At the monthly E911 board of commissioners meeting on Tuesday, officials representing city and county agencies got word of news of plans to research and install new software on the system”s computers.
E911 Chairwoman Beverly Broocks broached the topic, bringing the commissioners” attention to “CAD software, the heart of our (dispatching) software.”
The program was last updated in 2005, E911 Director Sheri Fancher explained.
“When 911 was basically updated in 2005 …, there was a committee appointed,” Fancher said. “Different computer-assisted dispatch systems were being (compared).” After one was chosen, a “three-way divorce” took place among the companies behind the software. “The end result has been that our computer-assisted dispatch software … has essentially gone down from there,” she said.
Nowadays, she would say later, in the dispatching room, the software bars users from accessing personal or tailored information about callers and possible victims. If the information could pop up without being prompted to, the office would contribute to a drop in response times, by having one fewer thing to do for each call.
And for about six weeks this spring, the program was behind schedule by one hour, failing to automatically correct itself.
“In the world of technology, that software was outdated,” Fancher said.
But an upgrade would not come without a cost. “It”s gonna be an expensive operation,” Broocks said. “This is gonna be a major expense.”
To be specific, she cited one company”s quote of $1 per person in the service area of Lowndes County, which has a population of 59,284, according to the U.S. Census Bureau”s 2008 estimate. A new program, then, would cost almost $60,000.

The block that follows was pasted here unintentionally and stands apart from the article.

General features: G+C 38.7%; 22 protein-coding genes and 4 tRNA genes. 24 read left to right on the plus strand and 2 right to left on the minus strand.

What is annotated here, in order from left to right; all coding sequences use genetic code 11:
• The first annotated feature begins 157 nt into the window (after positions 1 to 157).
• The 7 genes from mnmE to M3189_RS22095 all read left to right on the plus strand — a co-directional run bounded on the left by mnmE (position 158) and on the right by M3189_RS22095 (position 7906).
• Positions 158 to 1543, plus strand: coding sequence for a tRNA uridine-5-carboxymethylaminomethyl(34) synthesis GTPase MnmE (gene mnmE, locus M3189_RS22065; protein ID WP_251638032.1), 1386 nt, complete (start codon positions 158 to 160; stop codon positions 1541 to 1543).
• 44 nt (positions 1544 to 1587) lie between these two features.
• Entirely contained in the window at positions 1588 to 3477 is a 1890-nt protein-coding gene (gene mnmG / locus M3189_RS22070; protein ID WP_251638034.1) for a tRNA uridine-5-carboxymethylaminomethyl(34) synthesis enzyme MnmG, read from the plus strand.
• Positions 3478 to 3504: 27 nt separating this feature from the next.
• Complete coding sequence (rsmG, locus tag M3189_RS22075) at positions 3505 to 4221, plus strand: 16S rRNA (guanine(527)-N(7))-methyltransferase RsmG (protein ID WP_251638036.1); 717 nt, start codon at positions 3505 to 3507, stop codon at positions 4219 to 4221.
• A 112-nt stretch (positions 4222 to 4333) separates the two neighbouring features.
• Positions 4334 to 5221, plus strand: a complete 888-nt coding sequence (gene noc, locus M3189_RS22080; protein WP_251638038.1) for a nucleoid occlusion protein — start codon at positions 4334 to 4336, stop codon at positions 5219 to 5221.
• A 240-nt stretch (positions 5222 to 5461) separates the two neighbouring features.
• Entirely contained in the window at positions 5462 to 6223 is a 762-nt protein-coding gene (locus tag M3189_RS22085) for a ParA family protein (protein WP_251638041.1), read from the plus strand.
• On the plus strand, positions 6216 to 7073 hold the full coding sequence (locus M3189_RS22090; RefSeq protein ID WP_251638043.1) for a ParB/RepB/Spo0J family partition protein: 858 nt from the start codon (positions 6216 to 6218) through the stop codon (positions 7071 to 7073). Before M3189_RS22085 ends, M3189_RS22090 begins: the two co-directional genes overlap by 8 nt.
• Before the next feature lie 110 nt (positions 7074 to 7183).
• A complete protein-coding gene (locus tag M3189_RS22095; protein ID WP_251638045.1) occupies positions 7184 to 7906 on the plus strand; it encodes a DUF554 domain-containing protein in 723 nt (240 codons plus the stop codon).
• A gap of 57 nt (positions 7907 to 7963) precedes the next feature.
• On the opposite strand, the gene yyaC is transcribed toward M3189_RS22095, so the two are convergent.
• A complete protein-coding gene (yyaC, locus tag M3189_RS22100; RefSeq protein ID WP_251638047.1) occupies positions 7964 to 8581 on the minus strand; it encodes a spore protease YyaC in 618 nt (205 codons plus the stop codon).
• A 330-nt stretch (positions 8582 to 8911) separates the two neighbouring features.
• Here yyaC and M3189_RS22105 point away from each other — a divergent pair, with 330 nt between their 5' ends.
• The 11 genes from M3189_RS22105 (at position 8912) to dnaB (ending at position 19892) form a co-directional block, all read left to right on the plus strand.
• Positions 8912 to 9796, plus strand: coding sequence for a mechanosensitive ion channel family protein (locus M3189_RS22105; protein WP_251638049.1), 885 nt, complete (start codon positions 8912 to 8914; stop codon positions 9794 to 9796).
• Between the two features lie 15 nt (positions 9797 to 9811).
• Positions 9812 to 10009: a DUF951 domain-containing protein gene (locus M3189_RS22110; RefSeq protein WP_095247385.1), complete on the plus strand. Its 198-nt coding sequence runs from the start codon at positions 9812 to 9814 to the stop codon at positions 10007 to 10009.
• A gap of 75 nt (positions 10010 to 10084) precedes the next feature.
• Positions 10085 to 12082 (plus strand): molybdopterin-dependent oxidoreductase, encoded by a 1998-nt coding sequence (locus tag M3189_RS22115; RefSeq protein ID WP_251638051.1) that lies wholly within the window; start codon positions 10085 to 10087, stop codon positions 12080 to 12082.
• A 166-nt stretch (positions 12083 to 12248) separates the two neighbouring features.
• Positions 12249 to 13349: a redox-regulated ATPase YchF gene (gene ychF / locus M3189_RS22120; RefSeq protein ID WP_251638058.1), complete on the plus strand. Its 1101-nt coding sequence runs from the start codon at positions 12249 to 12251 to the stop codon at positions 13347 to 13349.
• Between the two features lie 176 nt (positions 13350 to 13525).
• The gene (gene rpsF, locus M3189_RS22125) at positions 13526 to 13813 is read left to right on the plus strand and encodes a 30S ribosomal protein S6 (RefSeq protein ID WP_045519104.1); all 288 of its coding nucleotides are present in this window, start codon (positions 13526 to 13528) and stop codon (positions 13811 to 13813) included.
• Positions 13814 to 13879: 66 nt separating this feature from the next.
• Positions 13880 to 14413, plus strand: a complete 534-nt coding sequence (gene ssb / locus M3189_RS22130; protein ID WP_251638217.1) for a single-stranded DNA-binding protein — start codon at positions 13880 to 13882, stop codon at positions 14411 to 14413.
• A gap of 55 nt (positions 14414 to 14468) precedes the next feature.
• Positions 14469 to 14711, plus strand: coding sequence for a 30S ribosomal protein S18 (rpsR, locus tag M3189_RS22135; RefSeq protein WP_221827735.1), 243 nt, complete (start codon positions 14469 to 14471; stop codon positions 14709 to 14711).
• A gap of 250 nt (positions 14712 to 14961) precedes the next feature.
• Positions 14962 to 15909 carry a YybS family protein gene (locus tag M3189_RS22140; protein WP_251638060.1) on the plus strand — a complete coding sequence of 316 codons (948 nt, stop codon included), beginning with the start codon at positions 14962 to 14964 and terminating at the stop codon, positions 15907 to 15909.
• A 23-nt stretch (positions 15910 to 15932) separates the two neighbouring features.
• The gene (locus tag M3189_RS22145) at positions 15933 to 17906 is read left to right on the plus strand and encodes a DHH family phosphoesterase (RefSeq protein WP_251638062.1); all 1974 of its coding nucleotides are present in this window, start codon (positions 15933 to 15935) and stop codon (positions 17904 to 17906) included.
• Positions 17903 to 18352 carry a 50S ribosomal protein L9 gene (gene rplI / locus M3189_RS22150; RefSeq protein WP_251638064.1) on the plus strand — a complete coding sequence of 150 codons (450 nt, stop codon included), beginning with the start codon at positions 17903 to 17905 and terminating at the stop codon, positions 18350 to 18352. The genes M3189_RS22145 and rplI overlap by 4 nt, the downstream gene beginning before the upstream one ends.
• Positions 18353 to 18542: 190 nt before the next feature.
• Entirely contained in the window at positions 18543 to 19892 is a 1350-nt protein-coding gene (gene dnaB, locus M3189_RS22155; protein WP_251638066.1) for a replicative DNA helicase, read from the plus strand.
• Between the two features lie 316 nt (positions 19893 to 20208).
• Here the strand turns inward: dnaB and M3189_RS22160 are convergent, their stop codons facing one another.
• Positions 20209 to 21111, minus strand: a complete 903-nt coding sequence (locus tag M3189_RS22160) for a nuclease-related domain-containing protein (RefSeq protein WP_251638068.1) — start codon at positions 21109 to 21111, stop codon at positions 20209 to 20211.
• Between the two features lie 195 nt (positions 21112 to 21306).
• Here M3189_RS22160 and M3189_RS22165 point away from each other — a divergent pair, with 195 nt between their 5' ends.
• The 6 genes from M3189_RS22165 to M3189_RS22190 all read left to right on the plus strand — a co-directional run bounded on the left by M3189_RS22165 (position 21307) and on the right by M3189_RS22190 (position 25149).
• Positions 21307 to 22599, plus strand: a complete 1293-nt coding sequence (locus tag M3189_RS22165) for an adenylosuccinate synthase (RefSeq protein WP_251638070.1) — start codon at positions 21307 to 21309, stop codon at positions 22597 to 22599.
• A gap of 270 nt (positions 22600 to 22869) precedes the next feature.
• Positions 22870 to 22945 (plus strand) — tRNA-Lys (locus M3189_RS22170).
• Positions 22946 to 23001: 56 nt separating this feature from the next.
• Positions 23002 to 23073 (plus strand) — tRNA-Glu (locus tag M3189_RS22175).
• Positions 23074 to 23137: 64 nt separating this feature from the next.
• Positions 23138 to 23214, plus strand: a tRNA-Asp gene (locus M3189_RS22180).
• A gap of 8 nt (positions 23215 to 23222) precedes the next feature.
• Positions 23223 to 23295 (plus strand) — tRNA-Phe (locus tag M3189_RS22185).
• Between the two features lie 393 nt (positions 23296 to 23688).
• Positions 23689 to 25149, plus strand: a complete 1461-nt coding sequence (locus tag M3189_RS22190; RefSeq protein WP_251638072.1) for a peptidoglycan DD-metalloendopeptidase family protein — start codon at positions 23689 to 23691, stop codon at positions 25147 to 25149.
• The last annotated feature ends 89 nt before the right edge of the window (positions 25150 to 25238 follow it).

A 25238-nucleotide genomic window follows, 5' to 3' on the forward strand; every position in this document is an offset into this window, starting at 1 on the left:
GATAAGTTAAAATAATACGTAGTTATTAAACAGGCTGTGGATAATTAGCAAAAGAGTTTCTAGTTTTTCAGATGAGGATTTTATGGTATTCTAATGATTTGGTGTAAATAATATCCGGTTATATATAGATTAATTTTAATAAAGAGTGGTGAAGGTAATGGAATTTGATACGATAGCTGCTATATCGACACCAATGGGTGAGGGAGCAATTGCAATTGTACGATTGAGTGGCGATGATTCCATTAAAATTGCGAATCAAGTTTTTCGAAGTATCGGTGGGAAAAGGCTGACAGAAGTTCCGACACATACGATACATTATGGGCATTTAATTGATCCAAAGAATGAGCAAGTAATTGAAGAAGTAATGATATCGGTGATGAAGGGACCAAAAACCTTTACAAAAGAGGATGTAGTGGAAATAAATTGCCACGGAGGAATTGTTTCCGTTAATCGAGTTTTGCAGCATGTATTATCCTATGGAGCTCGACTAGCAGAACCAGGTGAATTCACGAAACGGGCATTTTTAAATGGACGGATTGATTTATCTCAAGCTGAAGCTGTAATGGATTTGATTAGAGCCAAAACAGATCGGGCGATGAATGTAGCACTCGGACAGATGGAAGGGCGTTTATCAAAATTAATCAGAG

To evaluate which company offers the best software, Broocks suggested establishing a committee. She named several possible candidates — including Columbus Fire Chief Ken Moore and incoming Ward 5 City Councilman Kabir Karriem — but said the committee should be capped at three people.
The board did not settle on the three people who would comprise the committee. Rather, Broocks said, the point of discussing the software was to let everyone in on something important some commissioners have been exploring.
In other business, the board:
n Announced plans and pooled funds for a retirement party for longtime dispatcher Jim Crownover.
n Heard from Fancher about her determination to put in place a spelling test for job applicants to take.
The Dispatch Editorial Board is made up of publisher Peter Imes, columnist Slim Smith, managing editor Zack Plair and senior newsroom staff.
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